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UK Insights

Virtual and augmented reality in retail

Kirsty Cooke

UK Editor

Retail 11.01.2018 / 15:00

virtual-reality

What do VR and AR offer in terms of enhancing the customer shopping experience?

Retailers are looking for new ways to stand out and aid product discovery in a crowding market – and technology is helping them elevate in-store and online experiences to that end.

According to Paul Chatalic, Project Executive at Kantar Consulting, there are two ways that immersive technologies such as AR can enhance the retail experience. ‘Firstly, they can add utility – retailers can use VR or AR as a tool that helps customers try and test products more easily, and in a more personalised way. Secondly, they can add an element of joy and surprise – completely new experiences that differentiate the brand from others.’

Kantar Consulting has identified three key areas where we are seeing the VR/AR trend in retail: for immersive marketing (creating a greater connection with the customer), aiding practical functionality (like trying on products without leaving your house), and where brands create virtual representations of their own stores (like Ted Baker did back in 2015).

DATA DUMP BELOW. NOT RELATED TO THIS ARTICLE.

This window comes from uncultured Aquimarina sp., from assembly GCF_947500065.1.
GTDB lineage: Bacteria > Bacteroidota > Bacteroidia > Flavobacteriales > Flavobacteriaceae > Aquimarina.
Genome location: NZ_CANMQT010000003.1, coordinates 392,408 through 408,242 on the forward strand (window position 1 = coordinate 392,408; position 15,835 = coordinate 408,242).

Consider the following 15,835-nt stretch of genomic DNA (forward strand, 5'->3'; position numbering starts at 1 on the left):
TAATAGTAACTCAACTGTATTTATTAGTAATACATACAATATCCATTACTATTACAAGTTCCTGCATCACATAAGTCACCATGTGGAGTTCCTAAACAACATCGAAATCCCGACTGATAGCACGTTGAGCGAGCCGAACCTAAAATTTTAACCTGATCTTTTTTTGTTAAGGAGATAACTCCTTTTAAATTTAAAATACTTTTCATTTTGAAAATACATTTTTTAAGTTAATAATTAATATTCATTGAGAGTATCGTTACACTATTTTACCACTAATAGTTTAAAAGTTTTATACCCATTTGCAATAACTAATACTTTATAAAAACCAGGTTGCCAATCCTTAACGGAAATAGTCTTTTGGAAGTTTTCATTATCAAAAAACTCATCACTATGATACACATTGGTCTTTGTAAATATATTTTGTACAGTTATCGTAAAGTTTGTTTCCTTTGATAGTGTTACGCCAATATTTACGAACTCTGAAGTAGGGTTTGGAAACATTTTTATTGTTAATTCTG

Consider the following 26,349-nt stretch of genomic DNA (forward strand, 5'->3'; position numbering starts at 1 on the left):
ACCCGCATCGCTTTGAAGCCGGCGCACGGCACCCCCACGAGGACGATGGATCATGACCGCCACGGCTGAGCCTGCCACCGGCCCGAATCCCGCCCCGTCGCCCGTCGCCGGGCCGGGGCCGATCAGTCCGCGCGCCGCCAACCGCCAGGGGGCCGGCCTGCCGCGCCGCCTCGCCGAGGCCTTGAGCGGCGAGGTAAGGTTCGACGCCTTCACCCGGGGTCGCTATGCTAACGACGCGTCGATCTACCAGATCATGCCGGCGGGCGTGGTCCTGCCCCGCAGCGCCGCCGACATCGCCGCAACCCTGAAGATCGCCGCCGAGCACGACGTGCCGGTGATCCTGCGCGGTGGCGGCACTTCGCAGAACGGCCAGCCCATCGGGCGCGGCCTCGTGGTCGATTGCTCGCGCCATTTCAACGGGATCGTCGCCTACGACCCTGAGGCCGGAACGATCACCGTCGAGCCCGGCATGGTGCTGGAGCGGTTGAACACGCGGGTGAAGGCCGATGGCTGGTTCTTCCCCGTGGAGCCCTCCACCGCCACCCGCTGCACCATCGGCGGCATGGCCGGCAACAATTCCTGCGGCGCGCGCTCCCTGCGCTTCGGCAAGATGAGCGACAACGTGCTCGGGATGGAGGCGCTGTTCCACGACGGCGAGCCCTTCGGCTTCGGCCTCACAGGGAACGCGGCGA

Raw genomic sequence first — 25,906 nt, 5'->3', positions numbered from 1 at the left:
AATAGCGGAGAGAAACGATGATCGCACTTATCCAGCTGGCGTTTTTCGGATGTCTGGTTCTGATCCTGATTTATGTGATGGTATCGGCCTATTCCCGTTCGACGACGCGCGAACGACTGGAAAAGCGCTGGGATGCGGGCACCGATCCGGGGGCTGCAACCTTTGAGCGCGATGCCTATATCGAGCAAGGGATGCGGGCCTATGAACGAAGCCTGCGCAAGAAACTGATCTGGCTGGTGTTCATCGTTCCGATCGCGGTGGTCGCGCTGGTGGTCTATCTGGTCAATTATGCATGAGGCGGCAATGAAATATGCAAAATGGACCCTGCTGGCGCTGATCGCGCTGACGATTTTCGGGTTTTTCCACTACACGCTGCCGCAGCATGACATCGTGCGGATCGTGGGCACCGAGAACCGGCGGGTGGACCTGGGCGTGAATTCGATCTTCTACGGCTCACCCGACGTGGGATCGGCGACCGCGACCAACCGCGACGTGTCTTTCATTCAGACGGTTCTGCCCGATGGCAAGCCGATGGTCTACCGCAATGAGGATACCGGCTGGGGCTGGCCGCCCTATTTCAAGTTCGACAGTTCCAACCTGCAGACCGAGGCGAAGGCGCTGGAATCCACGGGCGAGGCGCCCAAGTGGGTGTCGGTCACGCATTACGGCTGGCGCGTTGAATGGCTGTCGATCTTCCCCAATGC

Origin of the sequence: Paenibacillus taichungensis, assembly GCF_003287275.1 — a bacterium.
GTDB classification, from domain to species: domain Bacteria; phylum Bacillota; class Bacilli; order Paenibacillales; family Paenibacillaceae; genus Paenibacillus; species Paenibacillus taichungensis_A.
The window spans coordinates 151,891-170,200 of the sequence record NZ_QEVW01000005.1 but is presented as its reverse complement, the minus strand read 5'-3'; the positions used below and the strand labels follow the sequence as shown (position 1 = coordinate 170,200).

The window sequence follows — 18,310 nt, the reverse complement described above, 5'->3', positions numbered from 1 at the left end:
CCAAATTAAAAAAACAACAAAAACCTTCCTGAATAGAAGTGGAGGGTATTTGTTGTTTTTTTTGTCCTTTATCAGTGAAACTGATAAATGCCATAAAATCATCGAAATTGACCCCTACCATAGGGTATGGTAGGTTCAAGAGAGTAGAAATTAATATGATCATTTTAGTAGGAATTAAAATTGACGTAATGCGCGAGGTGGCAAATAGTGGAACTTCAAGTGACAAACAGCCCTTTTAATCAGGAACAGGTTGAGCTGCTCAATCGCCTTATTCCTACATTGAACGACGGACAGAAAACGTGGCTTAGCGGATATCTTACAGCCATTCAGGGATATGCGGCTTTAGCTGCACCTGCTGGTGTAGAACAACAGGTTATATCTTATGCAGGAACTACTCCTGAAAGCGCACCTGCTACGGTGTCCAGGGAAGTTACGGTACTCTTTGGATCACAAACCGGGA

Anusha Couttigane, Senior Analyst at Kantar Consulting, comments: ‘Product discovery is at the top of most retailers’ lists. Younger shoppers in particular are looking for cool new ways to discover products, as well as personalised experiences. Convenience is key too – shoppers want and increasingly expect a seamless experience across all channels.’

Brands using VR/AR to be more ‘useful’ include L’Oreal, Alibaba and Swarovski. The L’Oreal store in Paris features a Make Up Genius bar where women can virtually try on makeup through the Make Up Genius app on iPads; Sephora and Charlotte Tilbury have done similar things to great success, engaging shoppers and increasing dwell-time while reducing the need for lots of staff. Alibaba has deployed AI-enhanced mirrors to create on-screen product recommendations for shoppers. And Swarovski launched a VR shopping app in conjuction with Mastercard for the Atelier Swarovski home décor line, home accessories designed in collaboration with world-renowned architects and designers. The app immerses consumers in a tastefully decorated home where they can browse and even purchase the pieces with Masterpass, Mastercard’s digital payment service. The app not only lets people see what pieces look like in ‘real life’ (size and context) but the virtual and digital nature of the service means they can find out more about any item they ‘see’ very easily.

 Mastercard -swarovski3

Augmented or virtual reality has also been deployed to create a ‘wow’ moment, such as Galeries Lafayette’s development of a rollercoaster animation corner in Paris, with moveable chairs and virtual reality headsets, or Tommy Hilfiger offering customers the opportunity to virtually attend a fashion show presenting its new collection. Similarly, and in the vein of ‘immersive marketing’, Gucci trialled a VR film showcasing its pre-fall collection at a 70s style dance party – this could be viewed on Desktop or Mobile.